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Applying CMC Theoreis to Assess Virtual Community
Unformatted Document Text:  CMC Theories and Virtual Community 5 induces members’ voluntary contribution of knowledge and information for the benefits of all community members (Nahaphiet & Goshal, 1998). It is reported that community members, when they have strong interpersonal ties, tend to increase the willingness to share information and resources, setting the stage for collaboration learning (Haythornthwaite, 2000). Strong communal ties also increase flow of information and resources among all members, contribution of help and support, commitment to group goals, cooperation among members, and satisfaction with group efforts (Chidambaram & Bostrom, 1997; McGrath, 1984; Wellman & Gulia, 1999). Others suggest that trust in the community fosters contribution and support in times of need (Haines, Hurlbert & Beggs, 1996; Wellman, 1999). The review of community studies manifests that a community exists in a social dynamic of interaction, influence, and exchange among community members. Therefore, online community should be assessed based on the observation of these social activities among members; whether there are any social activities, and, if there are, how different/similar they are to those in a real-life community. Theories and research on Computer-Mediated Communication The “cue-filtered-out” approach Early CMC research focused on the characteristics of computer/electronic media and assumed that this certain nature of computer media would affect the participants’ performance and interaction. This is often referred as “cue-filtered-out” (Culnan & Markus, 1987) approach which states that electronic media have a low social presence, and therefore, to deprive people of salient social cues. There are two well-known theories regarding medium’s ability to convey information that is being exchanged; social presence theory and media richness theory.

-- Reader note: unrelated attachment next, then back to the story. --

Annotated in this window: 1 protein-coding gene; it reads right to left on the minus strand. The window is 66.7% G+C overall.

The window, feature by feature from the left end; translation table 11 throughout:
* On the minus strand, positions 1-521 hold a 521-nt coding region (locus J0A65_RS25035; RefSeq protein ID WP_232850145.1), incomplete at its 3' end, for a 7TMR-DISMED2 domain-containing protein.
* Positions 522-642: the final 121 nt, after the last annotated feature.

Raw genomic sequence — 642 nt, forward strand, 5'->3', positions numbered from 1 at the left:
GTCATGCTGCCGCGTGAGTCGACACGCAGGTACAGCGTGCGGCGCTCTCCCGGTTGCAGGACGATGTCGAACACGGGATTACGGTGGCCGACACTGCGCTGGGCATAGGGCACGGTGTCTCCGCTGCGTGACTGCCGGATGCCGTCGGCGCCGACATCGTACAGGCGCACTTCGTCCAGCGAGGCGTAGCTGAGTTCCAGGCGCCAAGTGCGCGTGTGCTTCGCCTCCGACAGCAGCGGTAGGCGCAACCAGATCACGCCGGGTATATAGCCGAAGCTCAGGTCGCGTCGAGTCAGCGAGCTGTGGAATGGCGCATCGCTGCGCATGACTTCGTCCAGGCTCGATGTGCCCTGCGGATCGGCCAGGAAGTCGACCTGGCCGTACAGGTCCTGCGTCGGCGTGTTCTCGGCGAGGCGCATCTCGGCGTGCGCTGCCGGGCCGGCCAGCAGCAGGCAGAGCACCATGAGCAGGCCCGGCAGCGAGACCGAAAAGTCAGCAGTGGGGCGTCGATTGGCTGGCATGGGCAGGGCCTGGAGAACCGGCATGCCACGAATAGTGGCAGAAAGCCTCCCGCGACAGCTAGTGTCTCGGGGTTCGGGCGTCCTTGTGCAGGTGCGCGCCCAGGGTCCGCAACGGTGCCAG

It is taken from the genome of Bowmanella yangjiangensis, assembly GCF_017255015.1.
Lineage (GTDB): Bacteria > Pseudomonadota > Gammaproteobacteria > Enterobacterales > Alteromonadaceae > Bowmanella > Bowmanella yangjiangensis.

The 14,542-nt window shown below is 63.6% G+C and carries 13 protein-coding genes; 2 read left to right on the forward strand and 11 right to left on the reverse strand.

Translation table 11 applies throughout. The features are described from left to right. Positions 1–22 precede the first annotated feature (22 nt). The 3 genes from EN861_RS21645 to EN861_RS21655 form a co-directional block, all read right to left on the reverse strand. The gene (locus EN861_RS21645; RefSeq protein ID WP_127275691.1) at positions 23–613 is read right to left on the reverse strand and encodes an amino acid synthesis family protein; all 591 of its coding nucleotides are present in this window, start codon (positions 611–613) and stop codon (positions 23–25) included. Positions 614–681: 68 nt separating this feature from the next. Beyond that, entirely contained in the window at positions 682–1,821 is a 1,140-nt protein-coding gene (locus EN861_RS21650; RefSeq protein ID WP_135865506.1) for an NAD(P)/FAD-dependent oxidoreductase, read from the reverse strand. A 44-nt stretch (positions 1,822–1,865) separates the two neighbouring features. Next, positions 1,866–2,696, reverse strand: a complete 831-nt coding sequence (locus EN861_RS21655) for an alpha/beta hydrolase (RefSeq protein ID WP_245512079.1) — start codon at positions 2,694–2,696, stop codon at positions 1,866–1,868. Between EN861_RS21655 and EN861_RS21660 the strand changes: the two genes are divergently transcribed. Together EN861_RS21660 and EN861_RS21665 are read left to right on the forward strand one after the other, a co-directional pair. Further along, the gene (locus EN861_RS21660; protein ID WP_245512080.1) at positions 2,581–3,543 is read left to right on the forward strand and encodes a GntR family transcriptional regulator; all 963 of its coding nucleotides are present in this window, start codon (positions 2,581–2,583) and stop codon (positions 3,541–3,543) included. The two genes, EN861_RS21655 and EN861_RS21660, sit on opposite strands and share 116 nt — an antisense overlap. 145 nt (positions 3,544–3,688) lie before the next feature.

Authors: Chung, Siyoung.
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CMC Theories and Virtual Community
5
induces members’ voluntary contribution of knowledge and information for the benefits
of all community members (Nahaphiet & Goshal, 1998).
It is reported that community members, when they have strong interpersonal ties,
tend to increase the willingness to share information and resources, setting the stage for
collaboration learning (Haythornthwaite, 2000). Strong communal ties also increase
flow of information and resources among all members, contribution of help and support,
commitment to group goals, cooperation among members, and satisfaction with group
efforts (Chidambaram & Bostrom, 1997; McGrath, 1984; Wellman & Gulia, 1999).
Others suggest that trust in the community fosters contribution and support in times of
need (Haines, Hurlbert & Beggs, 1996; Wellman, 1999).
The review of community studies manifests that a community exists in a social
dynamic of interaction, influence, and exchange among community members. Therefore,
online community should be assessed based on the observation of these social activities
among members; whether there are any social activities, and, if there are, how
different/similar they are to those in a real-life community.
Theories and research on Computer-Mediated Communication
The “cue-filtered-out” approach
Early CMC research focused on the characteristics of computer/electronic media
and assumed that this certain nature of computer media would affect the participants’
performance and interaction. This is often referred as “cue-filtered-out” (Culnan &
Markus, 1987) approach which states that electronic media have a low social presence,
and therefore, to deprive people of salient social cues. There are two well-known
theories regarding medium’s ability to convey information that is being exchanged;
social presence theory and media richness theory.


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